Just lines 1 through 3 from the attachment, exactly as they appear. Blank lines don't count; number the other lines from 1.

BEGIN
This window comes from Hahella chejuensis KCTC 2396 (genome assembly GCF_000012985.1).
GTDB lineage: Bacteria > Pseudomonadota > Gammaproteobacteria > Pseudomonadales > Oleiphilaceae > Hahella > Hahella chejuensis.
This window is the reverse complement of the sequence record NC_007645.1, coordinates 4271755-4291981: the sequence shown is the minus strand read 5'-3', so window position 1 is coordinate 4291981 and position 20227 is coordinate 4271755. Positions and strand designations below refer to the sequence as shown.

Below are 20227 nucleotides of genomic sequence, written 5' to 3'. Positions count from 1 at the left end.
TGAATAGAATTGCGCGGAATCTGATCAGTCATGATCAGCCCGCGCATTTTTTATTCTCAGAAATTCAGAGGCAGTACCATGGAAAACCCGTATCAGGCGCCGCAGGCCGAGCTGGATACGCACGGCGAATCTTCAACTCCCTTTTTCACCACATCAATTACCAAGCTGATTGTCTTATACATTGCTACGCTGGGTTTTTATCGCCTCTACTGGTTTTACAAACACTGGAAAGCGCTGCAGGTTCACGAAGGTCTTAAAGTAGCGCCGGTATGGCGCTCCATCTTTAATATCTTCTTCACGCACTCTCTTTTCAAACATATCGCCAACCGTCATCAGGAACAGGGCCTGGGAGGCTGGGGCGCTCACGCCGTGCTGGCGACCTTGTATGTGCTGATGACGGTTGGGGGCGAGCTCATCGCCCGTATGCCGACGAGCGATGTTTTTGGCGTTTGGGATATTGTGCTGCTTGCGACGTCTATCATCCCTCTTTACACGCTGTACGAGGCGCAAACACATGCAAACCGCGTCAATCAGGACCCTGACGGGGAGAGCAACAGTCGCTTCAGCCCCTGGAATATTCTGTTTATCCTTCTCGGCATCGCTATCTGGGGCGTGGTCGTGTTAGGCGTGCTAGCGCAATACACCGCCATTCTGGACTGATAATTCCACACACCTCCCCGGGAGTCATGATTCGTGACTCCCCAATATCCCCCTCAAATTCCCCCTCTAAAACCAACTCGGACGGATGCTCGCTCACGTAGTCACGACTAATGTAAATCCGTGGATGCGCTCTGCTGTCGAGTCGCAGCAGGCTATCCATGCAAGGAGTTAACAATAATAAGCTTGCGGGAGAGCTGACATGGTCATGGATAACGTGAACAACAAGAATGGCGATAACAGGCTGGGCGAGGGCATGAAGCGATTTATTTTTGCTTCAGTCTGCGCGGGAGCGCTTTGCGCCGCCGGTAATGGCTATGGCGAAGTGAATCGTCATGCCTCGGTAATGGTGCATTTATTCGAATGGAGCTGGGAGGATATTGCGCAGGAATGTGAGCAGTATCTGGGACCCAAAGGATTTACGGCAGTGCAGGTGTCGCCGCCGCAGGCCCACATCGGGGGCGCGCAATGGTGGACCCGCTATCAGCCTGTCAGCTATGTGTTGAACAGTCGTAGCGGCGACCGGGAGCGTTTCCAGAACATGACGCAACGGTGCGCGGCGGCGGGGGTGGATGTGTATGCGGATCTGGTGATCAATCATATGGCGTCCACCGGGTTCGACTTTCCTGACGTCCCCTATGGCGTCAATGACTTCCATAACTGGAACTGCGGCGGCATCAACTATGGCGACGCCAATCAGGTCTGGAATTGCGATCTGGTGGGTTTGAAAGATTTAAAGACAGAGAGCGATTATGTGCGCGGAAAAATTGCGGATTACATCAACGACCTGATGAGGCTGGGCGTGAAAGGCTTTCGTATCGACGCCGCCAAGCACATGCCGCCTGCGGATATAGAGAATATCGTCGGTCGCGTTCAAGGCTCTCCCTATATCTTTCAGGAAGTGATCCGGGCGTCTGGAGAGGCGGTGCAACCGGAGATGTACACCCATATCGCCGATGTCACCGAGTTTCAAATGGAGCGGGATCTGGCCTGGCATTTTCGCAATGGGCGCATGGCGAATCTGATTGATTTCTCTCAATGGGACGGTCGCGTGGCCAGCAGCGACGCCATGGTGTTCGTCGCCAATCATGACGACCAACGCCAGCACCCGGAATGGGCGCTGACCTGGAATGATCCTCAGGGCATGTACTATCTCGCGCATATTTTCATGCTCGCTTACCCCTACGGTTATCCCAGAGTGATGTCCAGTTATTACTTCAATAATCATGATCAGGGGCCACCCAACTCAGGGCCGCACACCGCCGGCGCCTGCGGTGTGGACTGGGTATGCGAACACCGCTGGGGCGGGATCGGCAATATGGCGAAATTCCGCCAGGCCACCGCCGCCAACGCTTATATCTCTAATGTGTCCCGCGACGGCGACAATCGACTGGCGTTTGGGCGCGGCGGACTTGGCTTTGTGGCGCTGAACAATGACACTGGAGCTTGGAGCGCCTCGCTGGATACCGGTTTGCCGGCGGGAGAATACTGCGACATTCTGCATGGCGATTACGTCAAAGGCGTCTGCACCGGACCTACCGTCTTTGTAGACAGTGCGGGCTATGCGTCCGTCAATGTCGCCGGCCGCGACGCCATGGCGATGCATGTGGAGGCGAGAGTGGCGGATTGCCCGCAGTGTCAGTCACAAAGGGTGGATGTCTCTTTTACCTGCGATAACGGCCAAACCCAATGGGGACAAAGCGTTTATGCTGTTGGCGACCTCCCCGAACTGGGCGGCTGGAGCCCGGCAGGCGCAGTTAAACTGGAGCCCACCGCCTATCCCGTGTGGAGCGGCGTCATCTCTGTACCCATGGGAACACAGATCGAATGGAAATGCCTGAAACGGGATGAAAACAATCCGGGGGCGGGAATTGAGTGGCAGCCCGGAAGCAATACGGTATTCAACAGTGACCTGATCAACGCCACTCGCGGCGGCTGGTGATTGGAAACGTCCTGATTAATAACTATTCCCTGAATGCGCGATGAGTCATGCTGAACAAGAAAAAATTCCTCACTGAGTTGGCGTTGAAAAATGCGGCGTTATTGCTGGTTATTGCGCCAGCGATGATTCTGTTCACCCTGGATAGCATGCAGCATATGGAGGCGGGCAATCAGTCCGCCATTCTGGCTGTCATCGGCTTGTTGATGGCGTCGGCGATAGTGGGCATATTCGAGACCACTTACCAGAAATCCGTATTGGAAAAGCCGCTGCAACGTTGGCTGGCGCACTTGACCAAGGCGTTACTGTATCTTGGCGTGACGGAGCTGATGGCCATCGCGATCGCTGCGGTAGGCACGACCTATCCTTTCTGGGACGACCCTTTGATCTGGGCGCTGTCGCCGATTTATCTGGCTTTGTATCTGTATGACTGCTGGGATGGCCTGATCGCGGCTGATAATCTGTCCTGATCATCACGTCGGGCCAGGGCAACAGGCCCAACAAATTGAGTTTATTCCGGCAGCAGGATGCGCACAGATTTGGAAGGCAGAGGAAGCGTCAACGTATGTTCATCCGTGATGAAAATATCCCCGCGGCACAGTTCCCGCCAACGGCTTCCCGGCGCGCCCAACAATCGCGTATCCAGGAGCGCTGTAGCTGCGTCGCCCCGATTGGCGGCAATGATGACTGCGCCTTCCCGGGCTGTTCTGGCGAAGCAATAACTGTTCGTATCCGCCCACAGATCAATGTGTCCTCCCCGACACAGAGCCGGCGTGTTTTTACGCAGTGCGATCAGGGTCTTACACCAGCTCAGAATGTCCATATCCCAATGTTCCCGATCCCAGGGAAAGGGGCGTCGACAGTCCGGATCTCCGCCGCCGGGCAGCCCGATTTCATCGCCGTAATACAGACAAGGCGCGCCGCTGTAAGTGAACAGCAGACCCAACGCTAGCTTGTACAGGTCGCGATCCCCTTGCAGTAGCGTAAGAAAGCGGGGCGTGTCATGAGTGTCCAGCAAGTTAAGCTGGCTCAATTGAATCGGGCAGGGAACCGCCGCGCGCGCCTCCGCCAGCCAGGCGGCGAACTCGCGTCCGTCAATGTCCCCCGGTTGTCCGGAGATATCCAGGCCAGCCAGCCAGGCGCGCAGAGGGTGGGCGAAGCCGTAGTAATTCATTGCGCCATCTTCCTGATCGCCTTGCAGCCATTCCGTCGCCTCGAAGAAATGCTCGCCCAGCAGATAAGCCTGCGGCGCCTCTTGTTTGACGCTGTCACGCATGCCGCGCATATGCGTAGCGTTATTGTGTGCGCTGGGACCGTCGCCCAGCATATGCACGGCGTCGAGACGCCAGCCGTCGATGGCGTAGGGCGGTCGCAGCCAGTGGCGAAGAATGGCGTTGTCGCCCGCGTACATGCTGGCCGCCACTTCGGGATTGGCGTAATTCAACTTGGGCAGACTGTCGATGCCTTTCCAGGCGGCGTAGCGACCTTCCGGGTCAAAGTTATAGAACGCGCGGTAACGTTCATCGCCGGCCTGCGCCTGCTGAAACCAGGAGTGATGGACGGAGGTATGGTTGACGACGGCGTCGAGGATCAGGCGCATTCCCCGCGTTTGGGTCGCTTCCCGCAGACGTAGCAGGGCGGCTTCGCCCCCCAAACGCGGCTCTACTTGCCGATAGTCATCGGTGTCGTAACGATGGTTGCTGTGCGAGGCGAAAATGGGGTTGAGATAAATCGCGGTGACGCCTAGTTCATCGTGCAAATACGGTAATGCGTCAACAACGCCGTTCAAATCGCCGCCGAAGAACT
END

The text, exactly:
This window comes from Hahella chejuensis KCTC 2396 (genome assembly GCF_000012985.1).
GTDB lineage: Bacteria > Pseudomonadota > Gammaproteobacteria > Pseudomonadales > Oleiphilaceae > Hahella > Hahella chejuensis.
This window is the reverse complement of the sequence record NC_007645.1, coordinates 4271755-4291981: the sequence shown is the minus strand read 5'-3', so window position 1 is coordinate 4291981 and position 20227 is coordinate 4271755. Positions and strand designations below refer to the sequence as shown.